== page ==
Bill Gates predicted that more than 50% of business travel and more than 30% of days in the office will end permanently due to COVID-19. Employers and managers should consider travel based on vaccination status. CDC recommends delaying travel until you are fully vaccinated. If you are not fully vaccinated and must travel, follow CDC’s recommendations for people who are not fully vaccinated.
Businesses should consider whether travel is essential to company operations. Worker safety must remain the number one priority and employers should have a plan for business travel that includes company-paid COVID-19 testing before and after travel. Employers should also supply personal protective equipment kits (masks, hand sanitizer gloves, sanitizing wipes). Consider a post-travel debrief to address any possible exposure and implications for work from home options or self-quarantine post-travel, if necessary.
State, local, and territorial governments may have travel restrictions in place, including testing requirements, stay-at-home orders, and quarantine requirements upon arrival. For up-to-date information and travel guidance, check the state or territorial and local health department for where you live, along your route, and where you are traveling to.
Employers may also inquire about personal travel plans, in a fair and equitable way, to reduce the risk and spread of COVID-19 in the workplace.
The CDC announced in July that event planners may choose to verify COVID-19 vaccination status at the time of registration or entry to an event. It’s important that organizers follow all local, state, and federal regulations. Prevention strategies for in-person gatherings include promoting or requiring vaccination among attendees; preventing crowding by modifying layouts and attendance numbers, holding events outdoors; improving ventilation for indoor events; encouraging distancing; requiring attendees and event staff to wear masks correctly and consistently; and encouraging attendees and staff to stay home if they are sick or experience symptoms of COVID-19. More from the CDC here.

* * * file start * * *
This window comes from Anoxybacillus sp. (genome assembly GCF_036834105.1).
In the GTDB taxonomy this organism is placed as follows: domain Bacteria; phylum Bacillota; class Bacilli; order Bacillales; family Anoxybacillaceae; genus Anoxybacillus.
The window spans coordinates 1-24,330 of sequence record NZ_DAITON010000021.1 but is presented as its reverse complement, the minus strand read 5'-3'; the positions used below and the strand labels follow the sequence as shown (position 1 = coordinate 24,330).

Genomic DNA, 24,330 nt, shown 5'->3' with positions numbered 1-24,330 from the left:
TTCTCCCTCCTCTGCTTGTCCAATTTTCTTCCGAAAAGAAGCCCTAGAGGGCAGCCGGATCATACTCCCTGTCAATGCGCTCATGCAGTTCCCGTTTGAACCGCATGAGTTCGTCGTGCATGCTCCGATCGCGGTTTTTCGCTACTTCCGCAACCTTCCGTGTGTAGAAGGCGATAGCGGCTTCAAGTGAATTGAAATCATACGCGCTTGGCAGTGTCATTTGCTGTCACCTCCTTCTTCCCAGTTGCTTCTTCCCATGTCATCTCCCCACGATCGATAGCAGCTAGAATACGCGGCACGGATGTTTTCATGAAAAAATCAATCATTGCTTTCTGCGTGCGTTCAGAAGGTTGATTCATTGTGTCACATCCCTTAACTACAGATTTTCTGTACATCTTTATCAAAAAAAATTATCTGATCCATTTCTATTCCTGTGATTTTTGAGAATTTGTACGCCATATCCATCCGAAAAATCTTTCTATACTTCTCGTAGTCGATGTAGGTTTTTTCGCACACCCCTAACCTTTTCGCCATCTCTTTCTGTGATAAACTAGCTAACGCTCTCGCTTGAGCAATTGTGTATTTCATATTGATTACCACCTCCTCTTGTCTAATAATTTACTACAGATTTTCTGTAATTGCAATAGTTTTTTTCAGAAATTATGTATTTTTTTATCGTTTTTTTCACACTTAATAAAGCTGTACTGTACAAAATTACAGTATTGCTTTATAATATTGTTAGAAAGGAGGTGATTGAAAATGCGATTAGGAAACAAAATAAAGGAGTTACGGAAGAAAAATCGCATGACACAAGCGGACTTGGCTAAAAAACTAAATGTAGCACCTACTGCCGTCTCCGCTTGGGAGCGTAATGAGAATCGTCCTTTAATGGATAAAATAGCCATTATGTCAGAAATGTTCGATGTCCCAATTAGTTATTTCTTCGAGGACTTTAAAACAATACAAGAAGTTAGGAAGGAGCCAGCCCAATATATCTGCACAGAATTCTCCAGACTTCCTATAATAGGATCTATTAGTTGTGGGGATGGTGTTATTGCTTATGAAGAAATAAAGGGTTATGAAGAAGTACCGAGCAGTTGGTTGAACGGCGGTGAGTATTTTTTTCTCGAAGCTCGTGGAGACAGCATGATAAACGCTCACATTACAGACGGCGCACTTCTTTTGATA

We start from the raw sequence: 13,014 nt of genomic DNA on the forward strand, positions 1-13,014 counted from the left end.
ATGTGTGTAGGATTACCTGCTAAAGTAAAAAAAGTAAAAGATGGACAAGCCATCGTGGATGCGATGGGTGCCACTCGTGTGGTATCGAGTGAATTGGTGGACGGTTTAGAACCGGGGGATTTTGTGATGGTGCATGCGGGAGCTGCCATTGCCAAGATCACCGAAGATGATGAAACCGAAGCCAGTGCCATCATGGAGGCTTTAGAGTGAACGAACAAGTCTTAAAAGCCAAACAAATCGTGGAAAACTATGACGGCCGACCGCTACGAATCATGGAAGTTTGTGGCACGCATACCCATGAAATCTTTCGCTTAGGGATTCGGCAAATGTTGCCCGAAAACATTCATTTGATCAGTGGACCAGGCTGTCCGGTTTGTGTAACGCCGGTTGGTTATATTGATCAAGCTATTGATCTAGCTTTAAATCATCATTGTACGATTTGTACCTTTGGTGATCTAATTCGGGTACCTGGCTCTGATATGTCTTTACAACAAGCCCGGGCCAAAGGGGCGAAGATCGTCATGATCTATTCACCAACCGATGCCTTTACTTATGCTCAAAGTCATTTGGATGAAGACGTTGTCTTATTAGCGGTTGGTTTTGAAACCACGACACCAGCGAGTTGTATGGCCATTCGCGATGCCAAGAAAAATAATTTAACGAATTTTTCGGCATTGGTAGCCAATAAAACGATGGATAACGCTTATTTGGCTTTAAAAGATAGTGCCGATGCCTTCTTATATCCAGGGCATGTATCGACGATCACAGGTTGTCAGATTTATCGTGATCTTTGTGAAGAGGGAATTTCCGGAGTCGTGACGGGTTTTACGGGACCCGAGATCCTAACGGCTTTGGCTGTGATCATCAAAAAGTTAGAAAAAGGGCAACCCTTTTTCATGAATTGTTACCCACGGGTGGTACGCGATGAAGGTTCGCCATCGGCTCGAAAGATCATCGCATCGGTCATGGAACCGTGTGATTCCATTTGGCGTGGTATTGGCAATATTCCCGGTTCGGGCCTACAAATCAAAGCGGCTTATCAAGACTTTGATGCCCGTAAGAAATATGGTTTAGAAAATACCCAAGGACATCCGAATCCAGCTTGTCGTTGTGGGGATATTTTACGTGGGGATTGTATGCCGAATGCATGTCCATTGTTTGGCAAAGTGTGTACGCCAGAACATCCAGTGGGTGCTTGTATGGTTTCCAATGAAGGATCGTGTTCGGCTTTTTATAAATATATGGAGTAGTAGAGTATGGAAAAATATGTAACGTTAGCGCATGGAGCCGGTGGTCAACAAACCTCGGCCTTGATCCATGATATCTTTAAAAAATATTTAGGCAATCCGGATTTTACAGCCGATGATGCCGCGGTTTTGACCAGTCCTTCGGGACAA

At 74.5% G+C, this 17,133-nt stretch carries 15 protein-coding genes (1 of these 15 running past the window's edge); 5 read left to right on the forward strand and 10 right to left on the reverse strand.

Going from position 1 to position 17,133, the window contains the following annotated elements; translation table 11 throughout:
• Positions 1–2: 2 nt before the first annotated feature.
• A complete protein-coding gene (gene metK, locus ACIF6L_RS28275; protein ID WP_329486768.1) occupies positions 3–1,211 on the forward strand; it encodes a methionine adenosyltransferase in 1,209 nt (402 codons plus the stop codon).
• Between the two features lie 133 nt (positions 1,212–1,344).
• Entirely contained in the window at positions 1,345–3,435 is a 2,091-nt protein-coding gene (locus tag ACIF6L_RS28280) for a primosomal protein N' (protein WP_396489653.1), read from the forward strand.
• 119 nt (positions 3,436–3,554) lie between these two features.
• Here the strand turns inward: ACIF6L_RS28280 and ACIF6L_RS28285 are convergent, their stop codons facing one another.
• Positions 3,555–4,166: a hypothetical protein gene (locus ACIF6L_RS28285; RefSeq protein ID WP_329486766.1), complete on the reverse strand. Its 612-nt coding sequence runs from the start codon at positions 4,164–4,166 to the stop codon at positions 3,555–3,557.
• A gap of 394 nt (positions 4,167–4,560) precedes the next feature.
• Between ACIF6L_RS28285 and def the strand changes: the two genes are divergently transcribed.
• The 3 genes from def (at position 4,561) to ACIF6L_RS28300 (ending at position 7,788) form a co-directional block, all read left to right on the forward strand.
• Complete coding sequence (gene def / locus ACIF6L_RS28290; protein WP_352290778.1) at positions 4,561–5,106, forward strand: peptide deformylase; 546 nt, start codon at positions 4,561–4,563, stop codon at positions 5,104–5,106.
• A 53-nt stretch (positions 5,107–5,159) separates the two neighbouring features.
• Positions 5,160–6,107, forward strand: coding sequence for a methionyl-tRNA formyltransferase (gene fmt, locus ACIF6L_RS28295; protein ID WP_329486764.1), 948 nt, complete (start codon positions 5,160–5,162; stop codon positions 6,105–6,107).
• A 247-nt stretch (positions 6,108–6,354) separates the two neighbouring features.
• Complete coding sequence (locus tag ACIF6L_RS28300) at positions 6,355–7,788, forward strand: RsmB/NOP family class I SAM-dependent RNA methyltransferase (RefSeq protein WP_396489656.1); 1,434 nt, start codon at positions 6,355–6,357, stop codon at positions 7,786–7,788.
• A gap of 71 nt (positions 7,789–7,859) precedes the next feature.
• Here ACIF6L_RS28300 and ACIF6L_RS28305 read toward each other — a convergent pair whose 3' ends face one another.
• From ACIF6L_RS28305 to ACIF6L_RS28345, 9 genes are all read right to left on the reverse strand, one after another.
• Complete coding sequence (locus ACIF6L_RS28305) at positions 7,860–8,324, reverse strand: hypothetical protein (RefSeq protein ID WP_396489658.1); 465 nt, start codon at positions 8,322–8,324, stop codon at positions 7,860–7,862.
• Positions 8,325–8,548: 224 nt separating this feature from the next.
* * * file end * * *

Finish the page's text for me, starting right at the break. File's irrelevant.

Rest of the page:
The safest workplaces are those where everyone is vaccinated. People should still monitor for symptoms—vaccinated people can still get infected (breakthrough infections) spread COVID-19. Masking is recommended for all individuals while indoors in areas of high or substantial transmission—which is essentially every jurisdiction at the moment.
It is certain that uncertainty will continue as the Delta variant case numbers rise. Personal considerations and flexibility remain key for all employers as we continue business this fall. Depending on individual circumstances, people may or may not feel comfortable with coming to the office or traveling due to underlying health conditions of their own or of someone they live with.
Written by Liliana Tenney, DrPH, MPH, Assistant Professor at the Colorado School of Public Health, Associate Director for Outreach at the Center for Health, Work & Environment.